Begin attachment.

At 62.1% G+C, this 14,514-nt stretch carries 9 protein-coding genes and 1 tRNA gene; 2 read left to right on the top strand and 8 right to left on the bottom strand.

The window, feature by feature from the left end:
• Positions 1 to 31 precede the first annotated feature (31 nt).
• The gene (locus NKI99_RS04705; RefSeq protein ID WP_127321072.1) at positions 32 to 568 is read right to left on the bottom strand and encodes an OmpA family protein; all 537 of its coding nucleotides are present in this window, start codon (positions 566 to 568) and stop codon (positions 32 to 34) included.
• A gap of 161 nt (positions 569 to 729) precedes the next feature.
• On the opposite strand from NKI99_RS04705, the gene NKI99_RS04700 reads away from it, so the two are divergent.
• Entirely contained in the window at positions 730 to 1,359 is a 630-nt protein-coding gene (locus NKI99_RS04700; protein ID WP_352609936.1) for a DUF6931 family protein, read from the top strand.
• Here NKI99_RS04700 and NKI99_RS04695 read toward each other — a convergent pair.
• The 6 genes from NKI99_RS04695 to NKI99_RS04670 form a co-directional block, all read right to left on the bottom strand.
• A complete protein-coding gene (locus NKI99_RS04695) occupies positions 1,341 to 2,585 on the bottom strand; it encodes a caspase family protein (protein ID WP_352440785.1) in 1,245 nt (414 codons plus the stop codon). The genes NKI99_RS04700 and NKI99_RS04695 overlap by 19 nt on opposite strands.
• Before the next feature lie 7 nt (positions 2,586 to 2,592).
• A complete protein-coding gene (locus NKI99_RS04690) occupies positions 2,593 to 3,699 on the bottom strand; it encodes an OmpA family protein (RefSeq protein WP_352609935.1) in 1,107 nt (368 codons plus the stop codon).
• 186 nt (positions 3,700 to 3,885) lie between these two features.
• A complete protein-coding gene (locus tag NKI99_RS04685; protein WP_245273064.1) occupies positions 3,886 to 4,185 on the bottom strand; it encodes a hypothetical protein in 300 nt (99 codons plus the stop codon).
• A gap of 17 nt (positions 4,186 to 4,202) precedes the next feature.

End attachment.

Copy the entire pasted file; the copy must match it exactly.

At 62.1% G+C, this 14,514-nt stretch carries 9 protein-coding genes and 1 tRNA gene; 2 read left to right on the top strand and 8 right to left on the bottom strand.

The window, feature by feature from the left end:
• Positions 1 to 31 precede the first annotated feature (31 nt).
• The gene (locus NKI99_RS04705; RefSeq protein ID WP_127321072.1) at positions 32 to 568 is read right to left on the bottom strand and encodes an OmpA family protein; all 537 of its coding nucleotides are present in this window, start codon (positions 566 to 568) and stop codon (positions 32 to 34) included.
• A gap of 161 nt (positions 569 to 729) precedes the next feature.
• On the opposite strand from NKI99_RS04705, the gene NKI99_RS04700 reads away from it, so the two are divergent.
• Entirely contained in the window at positions 730 to 1,359 is a 630-nt protein-coding gene (locus NKI99_RS04700; protein ID WP_352609936.1) for a DUF6931 family protein, read from the top strand.
• Here NKI99_RS04700 and NKI99_RS04695 read toward each other — a convergent pair.
• The 6 genes from NKI99_RS04695 to NKI99_RS04670 form a co-directional block, all read right to left on the bottom strand.
• A complete protein-coding gene (locus NKI99_RS04695) occupies positions 1,341 to 2,585 on the bottom strand; it encodes a caspase family protein (protein ID WP_352440785.1) in 1,245 nt (414 codons plus the stop codon). The genes NKI99_RS04700 and NKI99_RS04695 overlap by 19 nt on opposite strands.
• Before the next feature lie 7 nt (positions 2,586 to 2,592).
• A complete protein-coding gene (locus NKI99_RS04690) occupies positions 2,593 to 3,699 on the bottom strand; it encodes an OmpA family protein (RefSeq protein WP_352609935.1) in 1,107 nt (368 codons plus the stop codon).
• 186 nt (positions 3,700 to 3,885) lie between these two features.
• A complete protein-coding gene (locus tag NKI99_RS04685; protein WP_245273064.1) occupies positions 3,886 to 4,185 on the bottom strand; it encodes a hypothetical protein in 300 nt (99 codons plus the stop codon).
• A gap of 17 nt (positions 4,186 to 4,202) precedes the next feature.